Fishing with Kate and Charlie
30 knots from the Southeast and I’m holding on.
I'm peering around the house of a 33 year old Cape Islander
at an orange, white and blue blob.
“Flakes of ham, minced onions,” comes Kate’s voice through the spray.
She’s snapping rubber bands on the claws of the little monsters in her fish tub.
“FUCK” hollars Charlie from the helm after we pound into another swell and his sounder blinks off.
Later, he’ll make an awkward compliment to one of us so we know he’s just pissed off at the weather and the boat.
Charlie had appeared in my yard two weeks earlier, looked around at the mess of half completed and half abandoned projects and said, “I know you’re a family man and you’re looking for work.”
He then offered me the wages of an experienced crewman despite my miserable little reporter hands.
So now I’m listening to Kate’s dip recipes as their little blue boat heaves and smashes about in the wide, shallow fishbowl of George’s Bay.
I hook the buoy with the gaff and stumble back to the hauler.
“A bit of Tobasco sauce, just enough,” says Kate pensively.
The rope winds up from the deep and coils like a snake at my feet.
Kick it away.
That’s the first rule out here.
Rope is alive and it’s not your friend.
Its business is hauling the unwilling between the world above the water and the one below.
That one down there would be curious to see if invited as a guest instead of drug down with a broken leg. I picture it as a sleepy small town where everyone’s got their own rock to hide under.
Charlie’s beside me.
I've broken the second rule of miserable weather: no daydreaming.
That’s a hard one for some of us, no matter the environment.
He bends over the gunnel and heaves up a 70 pound trap in one smooth motion.
A move he’ll repeat 250 times before lunch, six days a week for the next two months.
“And mayonnaise. Don’t waste your time on Miracle Whip – it’s got to be Helmann’s.”
While I tumble about like a freshman outside Piper’s Pub on Homecoming weekend, Kate appears to be bolted to the boat’s deck. She fished with Charlie until she was 35 weeks pregnant with one of their three boys.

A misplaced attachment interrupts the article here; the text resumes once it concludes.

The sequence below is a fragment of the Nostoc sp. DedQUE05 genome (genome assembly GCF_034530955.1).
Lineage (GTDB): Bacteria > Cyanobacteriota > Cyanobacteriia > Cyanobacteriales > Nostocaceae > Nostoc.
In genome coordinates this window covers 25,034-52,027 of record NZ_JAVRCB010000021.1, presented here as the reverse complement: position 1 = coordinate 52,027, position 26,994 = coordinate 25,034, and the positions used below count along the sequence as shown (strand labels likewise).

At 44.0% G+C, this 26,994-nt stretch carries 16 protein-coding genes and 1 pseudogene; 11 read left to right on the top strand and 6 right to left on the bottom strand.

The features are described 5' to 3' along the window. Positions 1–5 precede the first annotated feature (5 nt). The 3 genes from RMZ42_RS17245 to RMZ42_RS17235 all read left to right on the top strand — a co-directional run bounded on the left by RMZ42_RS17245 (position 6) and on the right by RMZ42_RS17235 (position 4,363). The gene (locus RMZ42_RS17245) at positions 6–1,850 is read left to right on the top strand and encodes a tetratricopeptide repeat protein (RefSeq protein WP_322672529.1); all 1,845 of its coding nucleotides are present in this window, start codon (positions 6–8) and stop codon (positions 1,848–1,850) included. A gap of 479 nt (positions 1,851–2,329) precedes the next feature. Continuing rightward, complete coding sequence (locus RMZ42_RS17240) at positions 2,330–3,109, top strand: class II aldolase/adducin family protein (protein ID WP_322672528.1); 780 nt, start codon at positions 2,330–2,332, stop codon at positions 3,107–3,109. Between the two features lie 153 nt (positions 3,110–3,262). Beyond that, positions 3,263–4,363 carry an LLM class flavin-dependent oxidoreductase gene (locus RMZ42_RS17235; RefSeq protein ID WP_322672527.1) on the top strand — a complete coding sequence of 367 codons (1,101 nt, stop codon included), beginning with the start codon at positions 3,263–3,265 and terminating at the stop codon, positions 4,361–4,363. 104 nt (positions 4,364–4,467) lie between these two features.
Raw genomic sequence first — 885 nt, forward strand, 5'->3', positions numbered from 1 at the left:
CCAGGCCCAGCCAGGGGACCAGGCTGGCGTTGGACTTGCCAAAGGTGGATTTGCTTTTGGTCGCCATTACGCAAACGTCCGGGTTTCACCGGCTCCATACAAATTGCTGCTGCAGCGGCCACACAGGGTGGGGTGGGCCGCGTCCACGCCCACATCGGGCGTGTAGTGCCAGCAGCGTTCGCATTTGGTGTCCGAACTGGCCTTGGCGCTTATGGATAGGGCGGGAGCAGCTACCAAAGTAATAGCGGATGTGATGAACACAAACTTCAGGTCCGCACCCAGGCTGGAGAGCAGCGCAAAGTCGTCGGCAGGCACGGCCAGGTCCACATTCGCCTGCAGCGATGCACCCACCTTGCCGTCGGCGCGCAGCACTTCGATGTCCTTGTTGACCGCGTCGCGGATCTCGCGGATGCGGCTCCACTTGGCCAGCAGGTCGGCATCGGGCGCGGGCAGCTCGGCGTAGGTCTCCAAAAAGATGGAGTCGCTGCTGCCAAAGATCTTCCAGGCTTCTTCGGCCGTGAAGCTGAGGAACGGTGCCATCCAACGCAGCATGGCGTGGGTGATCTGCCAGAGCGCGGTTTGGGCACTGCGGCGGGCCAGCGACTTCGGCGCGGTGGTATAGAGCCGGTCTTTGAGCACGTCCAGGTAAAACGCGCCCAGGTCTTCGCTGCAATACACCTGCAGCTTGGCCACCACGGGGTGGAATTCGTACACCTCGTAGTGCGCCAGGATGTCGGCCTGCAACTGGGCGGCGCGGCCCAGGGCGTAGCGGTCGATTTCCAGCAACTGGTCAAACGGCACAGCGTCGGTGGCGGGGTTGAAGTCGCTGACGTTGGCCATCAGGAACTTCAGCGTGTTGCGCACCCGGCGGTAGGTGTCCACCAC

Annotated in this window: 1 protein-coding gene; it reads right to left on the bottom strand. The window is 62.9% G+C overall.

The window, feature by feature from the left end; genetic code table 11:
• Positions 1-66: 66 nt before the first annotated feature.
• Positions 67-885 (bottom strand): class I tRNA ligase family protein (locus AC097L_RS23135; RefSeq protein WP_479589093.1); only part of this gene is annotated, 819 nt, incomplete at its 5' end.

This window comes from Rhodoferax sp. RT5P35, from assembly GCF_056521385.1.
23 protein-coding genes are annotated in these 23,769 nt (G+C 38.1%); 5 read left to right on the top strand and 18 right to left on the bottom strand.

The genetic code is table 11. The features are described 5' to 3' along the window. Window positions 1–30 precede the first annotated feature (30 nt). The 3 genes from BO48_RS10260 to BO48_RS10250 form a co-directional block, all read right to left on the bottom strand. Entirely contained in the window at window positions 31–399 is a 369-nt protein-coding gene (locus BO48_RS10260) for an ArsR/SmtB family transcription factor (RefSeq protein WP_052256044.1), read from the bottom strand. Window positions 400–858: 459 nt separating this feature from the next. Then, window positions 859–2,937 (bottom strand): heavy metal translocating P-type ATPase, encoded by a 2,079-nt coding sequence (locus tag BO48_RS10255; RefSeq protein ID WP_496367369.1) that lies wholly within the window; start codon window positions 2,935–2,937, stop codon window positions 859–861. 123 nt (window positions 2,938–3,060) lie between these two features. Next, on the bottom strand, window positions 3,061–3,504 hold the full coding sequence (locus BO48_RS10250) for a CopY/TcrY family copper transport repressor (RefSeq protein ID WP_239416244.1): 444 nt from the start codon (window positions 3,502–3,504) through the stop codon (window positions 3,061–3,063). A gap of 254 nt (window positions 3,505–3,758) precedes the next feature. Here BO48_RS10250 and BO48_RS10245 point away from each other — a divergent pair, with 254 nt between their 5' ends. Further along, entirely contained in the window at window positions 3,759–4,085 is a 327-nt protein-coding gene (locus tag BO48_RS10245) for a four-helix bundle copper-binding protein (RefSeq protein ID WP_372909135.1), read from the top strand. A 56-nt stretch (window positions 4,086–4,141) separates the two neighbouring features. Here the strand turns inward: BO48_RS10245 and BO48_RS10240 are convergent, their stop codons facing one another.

Then came a little girl and Charlie didn’t want to go to Alberta anymore.
So he swings a chainsaw the rest of the year and they get by.
They’ve got the oldest boat in the harbour and these are their two big months.
And I get to be part of the Kate and Charlie team.
It’s the best team.
I kind of feel like one of the Mighty Ducks.
On a more pleasant day - which pretty well all of them are - Charlie and I agree that Led Zeppelin is probably the best band ever.
For these two months we see more of each other than we do our own families.
Slide the first trap down the gunnel .
Pop the hatch.
Jam two herring on the spike.
Grab the pissed off little monster that attempts rather impressive acrobatics as I toss it in Kate’s tub.
This is the George’s Bay Waltz.
There’s at least 120 crews performing the exact same dance between Mabou and Ballantynes Cove.
Except today, it’s more of a reel.
Fast as you can go.
No wasted motions.
The sooner we get these traps hauled, baited and dumped, the sooner we can get the fuck back behind the wharf.
Seven traps fished and baited on the gunnel.
Charlie goes back to the wheel.
“What types of dip does Suzy like to make?”
I lean across the traps and spread my arms to hold as many as possible and feel the boat turn side on to the swell.
The boat heaves and I’m staring down at the wave’s trough, holding the traps from going overboard.
Prepared to let them go if they prove more determined that I am.
“BEAN DIP MOSTLY,” I yell back.
Then I’m staring at the sky as the boat climbs sideways up the wave’s peak.
I’m suddenly aware how sad bean dip sounds compared to the dips Kate has been describing to me.
I want her to know that Suzy and I gorge ourselves on it with joy as we sit in the mismatched Lazyboy rocking chairs we got off the Buy and Sell and have by our woodstove.
The boat’s come about and now we’re running with the swell.
I grab the buoy line, trail it out and wait for Charlie to make his call.
“OKAY” he yells.
I let go the buoy line and push the first trap over.
The line snakes out fast over the deck.
I check that it hasn’t got around my feet.
When it’s about to come taut I shove the next trap over.
Repeat and repeat until the seventh is gone.
I throw the last buoy over, grab the gaff and return to my perch behind Charlie’s open cabin door.
And I think to myself that Kate’s right – it’s got to be Helmann’s.
Life’s too short to waste on Miracle Whip.